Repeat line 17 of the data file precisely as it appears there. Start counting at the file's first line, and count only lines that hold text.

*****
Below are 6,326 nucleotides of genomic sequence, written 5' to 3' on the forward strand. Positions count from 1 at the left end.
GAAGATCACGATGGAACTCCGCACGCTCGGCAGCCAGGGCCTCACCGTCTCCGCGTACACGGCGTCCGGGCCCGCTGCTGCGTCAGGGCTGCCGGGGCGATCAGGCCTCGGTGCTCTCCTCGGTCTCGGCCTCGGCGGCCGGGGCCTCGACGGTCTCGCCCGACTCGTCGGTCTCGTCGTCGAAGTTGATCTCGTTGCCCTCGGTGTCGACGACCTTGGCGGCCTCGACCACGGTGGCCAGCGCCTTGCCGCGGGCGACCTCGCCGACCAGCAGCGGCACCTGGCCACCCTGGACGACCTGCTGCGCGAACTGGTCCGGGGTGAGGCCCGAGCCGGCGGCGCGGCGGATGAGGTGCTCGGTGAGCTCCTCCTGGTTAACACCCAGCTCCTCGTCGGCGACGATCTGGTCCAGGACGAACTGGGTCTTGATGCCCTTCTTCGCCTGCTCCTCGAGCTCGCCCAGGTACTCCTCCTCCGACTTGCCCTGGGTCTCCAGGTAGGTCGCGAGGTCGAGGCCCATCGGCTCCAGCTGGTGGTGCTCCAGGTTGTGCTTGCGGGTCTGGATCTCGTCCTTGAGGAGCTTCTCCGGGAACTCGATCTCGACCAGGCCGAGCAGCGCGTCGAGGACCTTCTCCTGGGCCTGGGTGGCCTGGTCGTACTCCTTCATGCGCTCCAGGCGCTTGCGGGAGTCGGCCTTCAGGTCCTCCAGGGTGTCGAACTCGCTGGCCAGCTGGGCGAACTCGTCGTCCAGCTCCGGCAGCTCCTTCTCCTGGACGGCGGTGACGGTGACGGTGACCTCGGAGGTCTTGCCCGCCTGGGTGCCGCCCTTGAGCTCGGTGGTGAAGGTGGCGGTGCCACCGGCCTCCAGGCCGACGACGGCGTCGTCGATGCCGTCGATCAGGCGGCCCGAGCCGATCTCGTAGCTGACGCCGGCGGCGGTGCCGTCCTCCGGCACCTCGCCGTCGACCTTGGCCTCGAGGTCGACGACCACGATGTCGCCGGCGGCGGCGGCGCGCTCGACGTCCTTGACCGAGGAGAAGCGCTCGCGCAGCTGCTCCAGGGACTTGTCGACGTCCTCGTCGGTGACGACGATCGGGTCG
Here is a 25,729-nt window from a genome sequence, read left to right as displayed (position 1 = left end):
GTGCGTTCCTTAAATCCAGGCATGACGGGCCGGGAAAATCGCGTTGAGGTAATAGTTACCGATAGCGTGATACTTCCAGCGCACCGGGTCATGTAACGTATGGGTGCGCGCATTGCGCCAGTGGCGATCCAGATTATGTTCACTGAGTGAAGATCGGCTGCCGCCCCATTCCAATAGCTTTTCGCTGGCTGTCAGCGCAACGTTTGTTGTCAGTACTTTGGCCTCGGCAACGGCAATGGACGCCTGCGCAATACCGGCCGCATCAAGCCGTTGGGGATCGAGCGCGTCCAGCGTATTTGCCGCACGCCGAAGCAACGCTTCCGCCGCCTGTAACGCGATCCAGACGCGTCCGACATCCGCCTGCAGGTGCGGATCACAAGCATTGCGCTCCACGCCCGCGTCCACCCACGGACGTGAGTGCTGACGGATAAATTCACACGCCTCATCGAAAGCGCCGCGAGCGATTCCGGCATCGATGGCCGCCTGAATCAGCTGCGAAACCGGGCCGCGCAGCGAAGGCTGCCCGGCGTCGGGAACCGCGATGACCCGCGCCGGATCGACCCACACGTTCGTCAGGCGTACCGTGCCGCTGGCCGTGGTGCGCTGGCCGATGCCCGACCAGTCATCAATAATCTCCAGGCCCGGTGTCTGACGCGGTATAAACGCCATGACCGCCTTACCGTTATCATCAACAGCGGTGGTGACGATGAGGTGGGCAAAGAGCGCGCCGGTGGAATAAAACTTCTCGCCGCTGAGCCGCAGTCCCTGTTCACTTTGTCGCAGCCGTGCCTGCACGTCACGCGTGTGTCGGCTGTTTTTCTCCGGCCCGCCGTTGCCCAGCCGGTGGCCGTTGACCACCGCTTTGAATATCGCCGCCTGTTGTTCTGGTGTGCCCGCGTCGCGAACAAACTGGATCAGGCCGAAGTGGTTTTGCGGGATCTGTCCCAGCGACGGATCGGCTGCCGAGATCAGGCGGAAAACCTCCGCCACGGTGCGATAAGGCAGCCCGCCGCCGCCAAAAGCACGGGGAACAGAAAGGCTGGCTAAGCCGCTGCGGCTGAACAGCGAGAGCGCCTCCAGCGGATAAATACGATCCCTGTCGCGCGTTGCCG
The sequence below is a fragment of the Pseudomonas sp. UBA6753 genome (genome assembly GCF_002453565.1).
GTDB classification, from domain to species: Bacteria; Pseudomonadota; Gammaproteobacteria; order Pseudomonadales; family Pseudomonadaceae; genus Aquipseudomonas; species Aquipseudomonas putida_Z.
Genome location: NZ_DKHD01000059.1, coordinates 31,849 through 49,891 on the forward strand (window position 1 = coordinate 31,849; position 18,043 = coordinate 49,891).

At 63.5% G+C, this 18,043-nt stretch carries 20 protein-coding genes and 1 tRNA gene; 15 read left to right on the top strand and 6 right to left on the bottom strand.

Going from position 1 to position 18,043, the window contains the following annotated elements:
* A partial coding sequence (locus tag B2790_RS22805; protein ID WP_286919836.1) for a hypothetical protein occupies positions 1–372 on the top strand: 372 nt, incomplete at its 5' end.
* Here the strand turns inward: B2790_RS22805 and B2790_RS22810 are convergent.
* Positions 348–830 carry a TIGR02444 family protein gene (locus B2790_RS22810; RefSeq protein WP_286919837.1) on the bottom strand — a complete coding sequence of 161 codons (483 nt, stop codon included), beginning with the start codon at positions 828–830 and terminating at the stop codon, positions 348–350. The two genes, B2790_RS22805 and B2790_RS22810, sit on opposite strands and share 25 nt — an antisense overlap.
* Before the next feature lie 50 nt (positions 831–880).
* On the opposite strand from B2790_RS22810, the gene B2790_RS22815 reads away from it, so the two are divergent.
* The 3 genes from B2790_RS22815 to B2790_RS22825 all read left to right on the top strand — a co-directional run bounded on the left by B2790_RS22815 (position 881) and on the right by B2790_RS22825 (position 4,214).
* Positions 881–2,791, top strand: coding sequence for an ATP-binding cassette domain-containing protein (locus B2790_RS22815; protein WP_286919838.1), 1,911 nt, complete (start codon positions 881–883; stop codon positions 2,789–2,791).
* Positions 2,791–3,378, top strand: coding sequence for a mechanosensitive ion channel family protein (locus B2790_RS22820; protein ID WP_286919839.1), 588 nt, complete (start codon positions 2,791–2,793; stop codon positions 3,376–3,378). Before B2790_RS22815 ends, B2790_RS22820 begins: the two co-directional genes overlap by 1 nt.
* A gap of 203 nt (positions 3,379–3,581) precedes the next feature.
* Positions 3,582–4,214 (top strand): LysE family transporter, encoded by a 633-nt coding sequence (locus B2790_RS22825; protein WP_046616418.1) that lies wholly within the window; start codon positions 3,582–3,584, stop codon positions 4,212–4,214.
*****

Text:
* Positions 2,791–3,378, top strand: coding sequence for a mechanosensitive ion channel family protein (locus B2790_RS22820; protein ID WP_286919839.1), 588 nt, complete (start codon positions 2,791–2,793; stop codon positions 3,376–3,378). Before B2790_RS22815 ends, B2790_RS22820 begins: the two co-directional genes overlap by 1 nt.